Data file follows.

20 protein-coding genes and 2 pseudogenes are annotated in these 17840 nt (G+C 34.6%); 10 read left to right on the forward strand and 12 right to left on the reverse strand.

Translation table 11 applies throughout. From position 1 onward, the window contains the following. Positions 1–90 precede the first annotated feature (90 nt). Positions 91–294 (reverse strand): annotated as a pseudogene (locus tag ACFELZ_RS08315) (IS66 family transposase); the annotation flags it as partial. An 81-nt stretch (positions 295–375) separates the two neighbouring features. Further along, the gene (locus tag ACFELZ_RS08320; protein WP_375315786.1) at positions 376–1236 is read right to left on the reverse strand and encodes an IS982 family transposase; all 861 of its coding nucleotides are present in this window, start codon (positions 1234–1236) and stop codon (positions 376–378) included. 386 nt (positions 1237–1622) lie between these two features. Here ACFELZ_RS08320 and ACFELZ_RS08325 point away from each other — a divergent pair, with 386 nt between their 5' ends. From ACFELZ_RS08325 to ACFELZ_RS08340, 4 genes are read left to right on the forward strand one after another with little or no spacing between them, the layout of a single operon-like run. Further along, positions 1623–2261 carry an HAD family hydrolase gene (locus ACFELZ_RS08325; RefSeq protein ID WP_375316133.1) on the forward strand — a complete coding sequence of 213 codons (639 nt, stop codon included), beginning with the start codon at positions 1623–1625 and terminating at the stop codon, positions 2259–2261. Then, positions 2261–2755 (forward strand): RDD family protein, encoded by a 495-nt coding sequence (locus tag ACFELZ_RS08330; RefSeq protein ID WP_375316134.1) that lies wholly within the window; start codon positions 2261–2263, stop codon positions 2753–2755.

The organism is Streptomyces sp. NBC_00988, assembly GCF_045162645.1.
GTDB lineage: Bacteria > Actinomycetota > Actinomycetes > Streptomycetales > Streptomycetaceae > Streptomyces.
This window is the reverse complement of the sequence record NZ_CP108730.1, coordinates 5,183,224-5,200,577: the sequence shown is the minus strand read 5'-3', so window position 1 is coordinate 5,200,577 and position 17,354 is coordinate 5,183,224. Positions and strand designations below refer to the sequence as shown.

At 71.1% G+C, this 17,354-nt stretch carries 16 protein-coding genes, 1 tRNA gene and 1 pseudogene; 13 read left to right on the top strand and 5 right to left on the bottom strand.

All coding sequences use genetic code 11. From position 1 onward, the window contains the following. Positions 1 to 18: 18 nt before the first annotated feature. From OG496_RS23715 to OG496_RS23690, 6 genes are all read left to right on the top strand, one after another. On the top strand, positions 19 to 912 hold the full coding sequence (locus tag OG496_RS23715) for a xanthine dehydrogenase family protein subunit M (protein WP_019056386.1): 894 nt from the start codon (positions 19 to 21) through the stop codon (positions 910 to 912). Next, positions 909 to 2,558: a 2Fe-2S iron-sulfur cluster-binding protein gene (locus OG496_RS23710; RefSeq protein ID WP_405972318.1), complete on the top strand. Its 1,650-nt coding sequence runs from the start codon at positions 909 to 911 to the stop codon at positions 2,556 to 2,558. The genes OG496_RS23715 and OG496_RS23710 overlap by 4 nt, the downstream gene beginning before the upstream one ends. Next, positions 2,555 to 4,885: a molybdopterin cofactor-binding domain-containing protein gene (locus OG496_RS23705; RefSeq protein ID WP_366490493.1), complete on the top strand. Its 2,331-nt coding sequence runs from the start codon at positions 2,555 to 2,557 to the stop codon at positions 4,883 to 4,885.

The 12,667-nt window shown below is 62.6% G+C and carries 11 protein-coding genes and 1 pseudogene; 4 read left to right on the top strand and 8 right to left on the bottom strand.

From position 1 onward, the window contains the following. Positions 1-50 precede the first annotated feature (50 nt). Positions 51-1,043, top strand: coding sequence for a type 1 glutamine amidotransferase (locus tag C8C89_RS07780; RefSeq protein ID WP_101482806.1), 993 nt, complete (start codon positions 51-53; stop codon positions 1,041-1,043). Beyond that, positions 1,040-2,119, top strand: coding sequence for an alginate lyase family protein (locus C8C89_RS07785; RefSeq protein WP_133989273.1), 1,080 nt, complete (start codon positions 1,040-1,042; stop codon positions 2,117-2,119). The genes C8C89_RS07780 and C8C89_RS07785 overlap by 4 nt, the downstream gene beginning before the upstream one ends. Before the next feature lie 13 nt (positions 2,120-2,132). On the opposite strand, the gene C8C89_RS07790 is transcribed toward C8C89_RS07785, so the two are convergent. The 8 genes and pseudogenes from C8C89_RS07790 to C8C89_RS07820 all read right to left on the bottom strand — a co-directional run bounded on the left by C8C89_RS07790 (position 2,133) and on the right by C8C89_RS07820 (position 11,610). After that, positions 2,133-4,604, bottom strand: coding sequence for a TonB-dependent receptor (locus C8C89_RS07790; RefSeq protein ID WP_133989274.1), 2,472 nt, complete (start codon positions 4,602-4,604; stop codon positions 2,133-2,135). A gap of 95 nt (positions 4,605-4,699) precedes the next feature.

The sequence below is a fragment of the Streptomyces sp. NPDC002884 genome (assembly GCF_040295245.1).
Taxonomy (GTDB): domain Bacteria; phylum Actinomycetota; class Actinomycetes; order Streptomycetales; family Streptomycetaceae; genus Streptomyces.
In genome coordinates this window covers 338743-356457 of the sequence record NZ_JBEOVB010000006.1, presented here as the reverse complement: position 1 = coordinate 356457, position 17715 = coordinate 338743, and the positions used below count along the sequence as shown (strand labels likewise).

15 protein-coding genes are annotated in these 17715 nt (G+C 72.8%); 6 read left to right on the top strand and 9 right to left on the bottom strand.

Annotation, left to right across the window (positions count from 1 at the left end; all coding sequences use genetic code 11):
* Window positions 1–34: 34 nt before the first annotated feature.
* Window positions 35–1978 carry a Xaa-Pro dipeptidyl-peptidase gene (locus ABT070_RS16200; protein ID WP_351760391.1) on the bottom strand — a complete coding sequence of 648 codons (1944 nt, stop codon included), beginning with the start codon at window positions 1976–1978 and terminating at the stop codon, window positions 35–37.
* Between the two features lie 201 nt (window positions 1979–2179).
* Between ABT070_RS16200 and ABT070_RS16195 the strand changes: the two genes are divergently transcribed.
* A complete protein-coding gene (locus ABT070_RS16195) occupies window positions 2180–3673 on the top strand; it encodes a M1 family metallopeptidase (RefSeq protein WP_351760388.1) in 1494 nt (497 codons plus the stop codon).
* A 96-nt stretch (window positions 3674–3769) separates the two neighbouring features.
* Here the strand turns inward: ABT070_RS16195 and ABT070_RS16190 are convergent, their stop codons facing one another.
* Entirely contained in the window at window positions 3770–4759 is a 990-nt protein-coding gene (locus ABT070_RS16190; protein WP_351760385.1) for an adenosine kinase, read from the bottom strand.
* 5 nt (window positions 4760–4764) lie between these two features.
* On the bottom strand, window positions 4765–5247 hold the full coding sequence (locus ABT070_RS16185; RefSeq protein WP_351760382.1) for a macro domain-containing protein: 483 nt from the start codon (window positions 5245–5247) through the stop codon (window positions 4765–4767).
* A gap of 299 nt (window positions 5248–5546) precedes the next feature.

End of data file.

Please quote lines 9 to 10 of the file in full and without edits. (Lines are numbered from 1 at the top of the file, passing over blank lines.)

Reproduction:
From position 1 onward, the window contains the following. Positions 1-50 precede the first annotated feature (50 nt). Positions 51-1,043, top strand: coding sequence for a type 1 glutamine amidotransferase (locus tag C8C89_RS07780; RefSeq protein ID WP_101482806.1), 993 nt, complete (start codon positions 51-53; stop codon positions 1,041-1,043). Beyond that, positions 1,040-2,119, top strand: coding sequence for an alginate lyase family protein (locus C8C89_RS07785; RefSeq protein WP_133989273.1), 1,080 nt, complete (start codon positions 1,040-1,042; stop codon positions 2,117-2,119). The genes C8C89_RS07780 and C8C89_RS07785 overlap by 4 nt, the downstream gene beginning before the upstream one ends. Before the next feature lie 13 nt (positions 2,120-2,132). On the opposite strand, the gene C8C89_RS07790 is transcribed toward C8C89_RS07785, so the two are convergent. The 8 genes and pseudogenes from C8C89_RS07790 to C8C89_RS07820 all read right to left on the bottom strand — a co-directional run bounded on the left by C8C89_RS07790 (position 2,133) and on the right by C8C89_RS07820 (position 11,610). After that, positions 2,133-4,604, bottom strand: coding sequence for a TonB-dependent receptor (locus C8C89_RS07790; RefSeq protein ID WP_133989274.1), 2,472 nt, complete (start codon positions 4,602-4,604; stop codon positions 2,133-2,135). A gap of 95 nt (positions 4,605-4,699) precedes the next feature.

The sequence below is a fragment of the Streptomyces sp. NPDC002884 genome (assembly GCF_040295245.1).